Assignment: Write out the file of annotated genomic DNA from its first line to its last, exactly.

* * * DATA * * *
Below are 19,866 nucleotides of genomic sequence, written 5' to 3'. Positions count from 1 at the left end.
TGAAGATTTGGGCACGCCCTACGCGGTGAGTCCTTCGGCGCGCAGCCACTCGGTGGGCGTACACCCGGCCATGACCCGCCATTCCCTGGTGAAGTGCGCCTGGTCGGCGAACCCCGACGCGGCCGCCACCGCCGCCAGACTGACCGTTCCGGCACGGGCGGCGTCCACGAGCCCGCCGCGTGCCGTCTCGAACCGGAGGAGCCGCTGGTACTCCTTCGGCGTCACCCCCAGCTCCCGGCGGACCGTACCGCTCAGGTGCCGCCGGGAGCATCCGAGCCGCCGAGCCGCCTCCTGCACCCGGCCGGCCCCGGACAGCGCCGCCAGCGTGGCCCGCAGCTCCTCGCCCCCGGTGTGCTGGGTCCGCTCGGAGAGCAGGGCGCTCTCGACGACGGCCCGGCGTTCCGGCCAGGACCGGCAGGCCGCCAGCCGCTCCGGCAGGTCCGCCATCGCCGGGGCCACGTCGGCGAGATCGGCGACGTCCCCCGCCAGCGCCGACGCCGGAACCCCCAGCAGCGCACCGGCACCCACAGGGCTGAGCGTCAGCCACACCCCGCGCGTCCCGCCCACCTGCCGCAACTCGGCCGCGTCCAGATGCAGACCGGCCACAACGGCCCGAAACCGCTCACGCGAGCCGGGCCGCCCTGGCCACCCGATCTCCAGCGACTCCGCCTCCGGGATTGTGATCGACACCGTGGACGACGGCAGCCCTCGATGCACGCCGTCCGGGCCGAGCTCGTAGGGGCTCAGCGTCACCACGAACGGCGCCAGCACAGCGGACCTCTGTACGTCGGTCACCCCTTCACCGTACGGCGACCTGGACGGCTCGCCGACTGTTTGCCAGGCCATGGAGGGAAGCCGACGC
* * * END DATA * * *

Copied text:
Below are 19,866 nucleotides of genomic sequence, written 5' to 3'. Positions count from 1 at the left end.
TGAAGATTTGGGCACGCCCTACGCGGTGAGTCCTTCGGCGCGCAGCCACTCGGTGGGCGTACACCCGGCCATGACCCGCCATTCCCTGGTGAAGTGCGCCTGGTCGGCGAACCCCGACGCGGCCGCCACCGCCGCCAGACTGACCGTTCCGGCACGGGCGGCGTCCACGAGCCCGCCGCGTGCCGTCTCGAACCGGAGGAGCCGCTGGTACTCCTTCGGCGTCACCCCCAGCTCCCGGCGGACCGTACCGCTCAGGTGCCGCCGGGAGCATCCGAGCCGCCGAGCCGCCTCCTGCACCCGGCCGGCCCCGGACAGCGCCGCCAGCGTGGCCCGCAGCTCCTCGCCCCCGGTGTGCTGGGTCCGCTCGGAGAGCAGGGCGCTCTCGACGACGGCCCGGCGTTCCGGCCAGGACCGGCAGGCCGCCAGCCGCTCCGGCAGGTCCGCCATCGCCGGGGCCACGTCGGCGAGATCGGCGACGTCCCCCGCCAGCGCCGACGCCGGAACCCCCAGCAGCGCACCGGCACCCACAGGGCTGAGCGTCAGCCACACCCCGCGCGTCCCGCCCACCTGCCGCAACTCGGCCGCGTCCAGATGCAGACCGGCCACAACGGCCCGAAACCGCTCACGCGAGCCGGGCCGCCCTGGCCACCCGATCTCCAGCGACTCCGCCTCCGGGATTGTGATCGACACCGTGGACGACGGCAGCCCTCGATGCACGCCGTCCGGGCCGAGCTCGTAGGGGCTCAGCGTCACCACGAACGGCGCCAGCACAGCGGACCTCTGTACGTCGGTCACCCCTTCACCGTACGGCGACCTGGACGGCTCGCCGACTGTTTGCCAGGCCATGGAGGGAAGCCGACGC